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The Mother Hunt Mass Market Paperback – April 1, 1993


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Frequently Bought Together

The Mother Hunt + Homicide Trinity (Crime Line) + Trio for Blunt Instruments (Nero Wolfe Threesome)
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Product Details

  • Mass Market Paperback: 224 pages
  • Publisher: Crimeline (April 1, 1993)
  • Language: English
  • ISBN-10: 0553247379
  • ISBN-13: 978-0553247374
  • Product Dimensions: 6.8 x 4.1 x 0.7 inches
  • Shipping Weight: 4 ounces (View shipping rates and policies)
  • Average Customer Review: 4.5 out of 5 stars  See all reviews (20 customer reviews)
  • Amazon Best Sellers Rank: #157,110 in Books (See Top 100 in Books)

Editorial Reviews

From AudioFile

Someone drops off an infant on the doorstep of a wealthy and attractive widow. She hires Nero Wolfe, the famed P.I., to ferret out the baby's mother. A couple of murders result from the investigation, placing the onus on Wolfe and his street-smart legman, Archie Goodwin, to nab the killer. When reading this and other Wolfe whodunits, one gets the distinct impression that Archie, for all his complaining, not only loves working for the obese orchid-growing P.I., but gets a huge charge from writing about their cases. One gets none of that from listening to Michael Prichard's oral renderings of Stout's oeuvre for Audio Editions. He is as flat as a pancake, not even bothering to look up the pronunciation of some of Wolfe's less familiar expressions. To borrow one of Wolfe's MORE familiar terms--Pfui! Y.R. © AudioFile 2003, Portland, Maine-- Copyright © AudioFile, Portland, Maine --This text refers to an out of print or unavailable edition of this title.

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Customer Reviews

4.5 out of 5 stars
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Great story good plot.
Fountain hills AZ
The book is certainly not a disappointment, one of the most entertaining NW novels.
chino chimenti
I read every one I can get, but they are getting hard to find.
Melissa

Most Helpful Customer Reviews

8 of 8 people found the following review helpful By Michele Johnson on June 10, 2001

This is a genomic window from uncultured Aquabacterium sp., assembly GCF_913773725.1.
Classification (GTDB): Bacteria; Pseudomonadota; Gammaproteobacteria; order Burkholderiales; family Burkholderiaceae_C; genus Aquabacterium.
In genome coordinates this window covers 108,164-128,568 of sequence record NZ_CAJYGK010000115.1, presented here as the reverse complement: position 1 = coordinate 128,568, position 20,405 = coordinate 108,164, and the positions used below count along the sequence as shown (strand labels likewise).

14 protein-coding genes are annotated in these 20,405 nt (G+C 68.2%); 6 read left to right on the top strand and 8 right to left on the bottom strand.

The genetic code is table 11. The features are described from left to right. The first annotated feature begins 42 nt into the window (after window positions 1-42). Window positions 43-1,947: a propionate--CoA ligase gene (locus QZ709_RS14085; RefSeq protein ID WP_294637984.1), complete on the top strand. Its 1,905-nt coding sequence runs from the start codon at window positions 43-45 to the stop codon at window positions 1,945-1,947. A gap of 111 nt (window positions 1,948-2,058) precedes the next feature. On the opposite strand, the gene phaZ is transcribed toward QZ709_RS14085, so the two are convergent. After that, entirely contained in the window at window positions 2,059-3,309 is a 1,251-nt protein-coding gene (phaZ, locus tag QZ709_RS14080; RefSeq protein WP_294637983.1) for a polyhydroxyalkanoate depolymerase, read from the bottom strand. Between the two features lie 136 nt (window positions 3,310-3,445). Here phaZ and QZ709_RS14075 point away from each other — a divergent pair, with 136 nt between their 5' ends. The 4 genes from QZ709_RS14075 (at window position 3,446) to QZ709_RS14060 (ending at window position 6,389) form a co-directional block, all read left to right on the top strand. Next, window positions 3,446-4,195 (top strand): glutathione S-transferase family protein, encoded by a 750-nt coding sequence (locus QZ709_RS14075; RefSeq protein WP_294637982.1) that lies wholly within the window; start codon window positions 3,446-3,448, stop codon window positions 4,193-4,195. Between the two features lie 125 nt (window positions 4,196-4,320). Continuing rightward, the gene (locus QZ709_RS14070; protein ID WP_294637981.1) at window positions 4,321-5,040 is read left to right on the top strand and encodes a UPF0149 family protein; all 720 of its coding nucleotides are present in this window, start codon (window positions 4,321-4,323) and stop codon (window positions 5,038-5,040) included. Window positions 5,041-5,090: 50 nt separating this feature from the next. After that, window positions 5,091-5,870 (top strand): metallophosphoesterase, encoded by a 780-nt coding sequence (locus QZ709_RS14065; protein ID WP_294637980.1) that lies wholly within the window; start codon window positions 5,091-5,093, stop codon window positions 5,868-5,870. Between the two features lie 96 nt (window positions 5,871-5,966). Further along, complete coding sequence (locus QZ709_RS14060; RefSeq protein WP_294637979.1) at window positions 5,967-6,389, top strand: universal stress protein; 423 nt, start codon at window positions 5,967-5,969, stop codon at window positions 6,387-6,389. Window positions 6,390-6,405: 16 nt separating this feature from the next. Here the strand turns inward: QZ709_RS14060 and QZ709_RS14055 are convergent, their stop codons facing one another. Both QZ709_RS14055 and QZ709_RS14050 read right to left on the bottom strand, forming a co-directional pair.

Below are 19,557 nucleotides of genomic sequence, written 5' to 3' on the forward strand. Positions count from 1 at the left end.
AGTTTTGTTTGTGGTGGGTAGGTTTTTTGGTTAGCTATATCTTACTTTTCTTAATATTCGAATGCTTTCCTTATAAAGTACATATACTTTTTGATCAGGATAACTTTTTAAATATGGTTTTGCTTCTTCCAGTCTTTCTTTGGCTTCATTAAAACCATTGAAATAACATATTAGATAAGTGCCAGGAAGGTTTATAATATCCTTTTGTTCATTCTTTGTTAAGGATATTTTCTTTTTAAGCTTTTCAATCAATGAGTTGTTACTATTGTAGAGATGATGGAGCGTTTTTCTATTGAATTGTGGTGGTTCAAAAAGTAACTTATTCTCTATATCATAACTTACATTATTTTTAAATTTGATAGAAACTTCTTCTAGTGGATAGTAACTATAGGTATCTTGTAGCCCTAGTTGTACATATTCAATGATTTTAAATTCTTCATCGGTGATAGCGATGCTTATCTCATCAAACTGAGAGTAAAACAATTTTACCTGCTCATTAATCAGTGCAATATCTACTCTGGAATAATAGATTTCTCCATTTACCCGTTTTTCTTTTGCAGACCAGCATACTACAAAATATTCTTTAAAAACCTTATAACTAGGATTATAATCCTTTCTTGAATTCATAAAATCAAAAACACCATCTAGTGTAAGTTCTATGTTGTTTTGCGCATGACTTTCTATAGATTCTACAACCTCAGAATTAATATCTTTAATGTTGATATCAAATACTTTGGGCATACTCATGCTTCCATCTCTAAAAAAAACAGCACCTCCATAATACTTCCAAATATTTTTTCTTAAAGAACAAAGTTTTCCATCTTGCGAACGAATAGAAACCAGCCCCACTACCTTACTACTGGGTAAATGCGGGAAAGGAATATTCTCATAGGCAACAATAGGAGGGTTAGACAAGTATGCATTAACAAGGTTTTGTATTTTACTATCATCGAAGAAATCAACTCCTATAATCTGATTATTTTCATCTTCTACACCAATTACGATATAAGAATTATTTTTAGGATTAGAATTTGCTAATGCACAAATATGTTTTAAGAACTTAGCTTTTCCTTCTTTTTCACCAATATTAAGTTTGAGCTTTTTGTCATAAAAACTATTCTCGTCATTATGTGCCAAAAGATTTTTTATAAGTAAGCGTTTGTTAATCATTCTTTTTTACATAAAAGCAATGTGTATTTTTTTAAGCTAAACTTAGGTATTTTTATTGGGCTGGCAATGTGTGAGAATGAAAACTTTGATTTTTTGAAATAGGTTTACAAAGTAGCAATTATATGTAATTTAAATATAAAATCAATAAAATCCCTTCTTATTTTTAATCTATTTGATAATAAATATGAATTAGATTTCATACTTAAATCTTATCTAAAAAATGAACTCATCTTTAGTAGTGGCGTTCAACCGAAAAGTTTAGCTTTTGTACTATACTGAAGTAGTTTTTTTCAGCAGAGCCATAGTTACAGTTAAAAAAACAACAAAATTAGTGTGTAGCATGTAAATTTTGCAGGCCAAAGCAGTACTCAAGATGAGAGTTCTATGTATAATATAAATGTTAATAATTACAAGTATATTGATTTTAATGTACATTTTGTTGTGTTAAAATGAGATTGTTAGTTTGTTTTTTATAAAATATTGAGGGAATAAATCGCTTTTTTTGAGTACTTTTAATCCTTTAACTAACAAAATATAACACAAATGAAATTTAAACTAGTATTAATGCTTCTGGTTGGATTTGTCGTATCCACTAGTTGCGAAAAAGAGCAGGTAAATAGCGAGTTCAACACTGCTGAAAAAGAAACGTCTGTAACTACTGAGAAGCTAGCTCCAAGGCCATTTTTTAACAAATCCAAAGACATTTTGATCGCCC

Format: Audio Cassette
"The Mother Hunt" by Rex Stout really shines with Stout's wiry humor and classic reparte of Archie and Wolfe. A baby is left on a widow's doorstep with the note "a boy should live in his father's house". Wolfe and Archie tackle one of the most difficult and complex cases of their careers - finding a father needle in a haystack. Everytime they come close to an answer - another person falls victim to a still unknown killer. With time running out, Wolfe cooks up one of his most ingenious charades - all without the benefit of his beloved Brownstone. A great read - this one you will want on your bookshelves.
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7 of 7 people found the following review helpful By Alan Gratz on May 14, 2006
Format: Mass Market Paperback
I love Rex Stout's Nero Wolfe novels. I've read more than a dozen of them now, and I relish the interplay between eccentric detective Nero Wolfe and his assistant Archie Goodwin. The Mother Hunt was no exception. While this one was a little thin on plot - Nero and Archie are "blocked" for most of the book and make no headway on the mystery until the last quarter of the novel - it has great characterization in spades. Perhaps my favorite part: more insight into the enigma that is Saul Panzer, the ace operative Nero Wolfe calls first when they need an extra pair of eyes and legs. Saul's great; he could easily be Nero's right hand man, if only he weren't so much like him!
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4 of 4 people found the following review helpful By rich1896 on March 2, 2007
Format: Mass Market Paperback
Rex Stout is the best of the old school of mystery writers, and his Nero Wolfe stories are priceless. The story lines are good, characterizations are wonderful, and the banter between Wolfe and his assistant and narrator are greatly entertaining. I have read, and re-read, all of the Nero Wolfe mysteries, and is these qualities that keep me coming back.